The Olympic 50p coins are highly collectable and the Table Tennis 50p is no exception to this rule, but what are they worth today if you’re looking to sell one?
The most recent sold values in 2022 indicate that the Table Tennis 50p is worth around £2.17 in circulated condition.
Let’s see what makes the coin worth over 4x face value to collectors.
Table Tennis 50p Coin Mintage and Other Versions
When considering mintage numbers alone, the Table Tennis 50p is the 13th rarest in the set of 29 coins with a total of 1,737,500.
These included a Specimen in a Card labelled 22/29 as well as a Silver Brilliant Uncirculated 0.925 Silver variety.
Additionally, two sets were minted as follows:
- London 2012 Sports Collection Collector Album
- London 2012 Silver 50p Sports Collection
The London 2012 Sports Collection Collector Album set included all 29 Olympic 50p coins with an unknown mintage.
The London 2012 Silver 50p Sports Collection set included all 29 coins minted in 0.925 silver. The silver set had a limit of 30,000, but the actual mintage is unknown.
One unique Gold Proof FDC 0.917 Gold was presented to the artist, Alan Linsdell.
About The Sport Of Table Tennis
Table Tennis is also better known as ping-pong or whiff-whaff. Players compete with their opponent, or in sets of two players on each end of the table. It is a very fast sport that demands athletes to have excellent hand-eye coordination and fast reaction times.
The table has a small net in the middle strung across from side to side. The players hold a small racket called a bat, or paddle, and hit a lightweight hollow ball back and forth over the net. The ball is called a ping-pong ball.
At the Olympic level, the balls are typically made from celluloid. The bats are usually made from laminated wood that is covered with rubber on one side. The side that is covered in rubber will depend on the player’s grip.
Players must allow the ball to bounce on their side once before hitting it with the bat. Points are scored when a player fails to hit the ball back to the opponent.
The game is played in sets. Players win a game by scoring 11 points. A match is won by winning games. The number of games required to win a match varies depending on the competition and category. Single matches are typically the best of 7, while doubles are usually the best of 5.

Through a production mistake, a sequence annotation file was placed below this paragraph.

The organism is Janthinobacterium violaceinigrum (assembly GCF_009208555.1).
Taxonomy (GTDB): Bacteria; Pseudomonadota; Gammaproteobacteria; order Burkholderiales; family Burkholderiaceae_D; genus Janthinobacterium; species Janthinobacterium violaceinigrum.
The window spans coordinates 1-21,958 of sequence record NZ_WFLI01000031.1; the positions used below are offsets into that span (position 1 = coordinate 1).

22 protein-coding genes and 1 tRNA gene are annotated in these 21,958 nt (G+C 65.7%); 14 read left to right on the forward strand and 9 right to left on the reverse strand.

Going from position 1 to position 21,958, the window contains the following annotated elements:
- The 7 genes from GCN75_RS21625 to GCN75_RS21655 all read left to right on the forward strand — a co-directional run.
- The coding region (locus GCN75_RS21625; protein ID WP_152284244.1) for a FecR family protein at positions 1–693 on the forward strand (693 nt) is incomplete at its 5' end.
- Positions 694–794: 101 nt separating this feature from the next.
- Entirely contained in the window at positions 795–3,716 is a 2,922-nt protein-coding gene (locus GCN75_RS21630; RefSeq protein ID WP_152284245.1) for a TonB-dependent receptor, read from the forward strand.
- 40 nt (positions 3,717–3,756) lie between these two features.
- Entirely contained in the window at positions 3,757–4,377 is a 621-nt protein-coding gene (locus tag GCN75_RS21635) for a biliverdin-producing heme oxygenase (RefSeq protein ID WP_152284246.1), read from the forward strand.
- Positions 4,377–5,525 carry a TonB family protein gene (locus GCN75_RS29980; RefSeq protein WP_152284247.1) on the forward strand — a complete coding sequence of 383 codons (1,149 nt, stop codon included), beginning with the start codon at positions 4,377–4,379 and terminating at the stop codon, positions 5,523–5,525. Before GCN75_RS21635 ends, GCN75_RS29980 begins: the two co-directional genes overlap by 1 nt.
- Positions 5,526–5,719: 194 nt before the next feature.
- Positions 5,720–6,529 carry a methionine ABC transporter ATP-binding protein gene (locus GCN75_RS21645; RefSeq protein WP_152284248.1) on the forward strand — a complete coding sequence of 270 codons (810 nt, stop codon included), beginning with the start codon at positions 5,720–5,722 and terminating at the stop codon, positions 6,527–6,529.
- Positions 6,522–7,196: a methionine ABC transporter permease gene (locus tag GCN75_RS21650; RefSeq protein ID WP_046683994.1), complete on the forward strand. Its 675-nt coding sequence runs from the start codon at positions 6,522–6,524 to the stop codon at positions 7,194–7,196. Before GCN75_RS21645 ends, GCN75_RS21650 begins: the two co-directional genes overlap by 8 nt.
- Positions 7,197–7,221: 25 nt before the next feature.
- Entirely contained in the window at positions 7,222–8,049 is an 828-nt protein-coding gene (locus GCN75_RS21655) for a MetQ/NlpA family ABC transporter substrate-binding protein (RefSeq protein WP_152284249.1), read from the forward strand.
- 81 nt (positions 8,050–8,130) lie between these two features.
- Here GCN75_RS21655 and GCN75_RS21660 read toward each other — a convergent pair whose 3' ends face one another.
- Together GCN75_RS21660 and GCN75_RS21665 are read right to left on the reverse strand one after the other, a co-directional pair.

Table Tennis has been part of the Olympics since 1988. The sport includes categories for men’s singles, women’s singles, men’s doubles, and women’s doubles. Starting in 2008, the doubles categories were replaced with a team event.
Table Tennis is also played at the Paralympics and has been since the first 1960 Paralympic games in Rome. In 2012, there was also a Paralympics Table Tennis event that took place from August 30 through September 8.
Table Tennis at the Olympics
At the 2012 Olympics in London, 174 athletes from 57 nations took part in the table tennis event. Out of the 174, 86 were men and 88 were women.
The Olympic table tennis event in London covered both singles and teams separating each event between men’s and women’s singles and teams. All the events were played at the ExCeL London venue.
China defended its reign at the top of the table tennis sport. They took first place by taking home all 4 of the gold medals and 2 silvers. Japan and South Korea won 1 silver medal each. Germany and Singapore each took home 2 bronze medals.
Olympic Coin Design
The Olympic Table Tennis 50p coin is shaped in the standard 7-sided heptagon with a face value of 0.50 pounds sterling.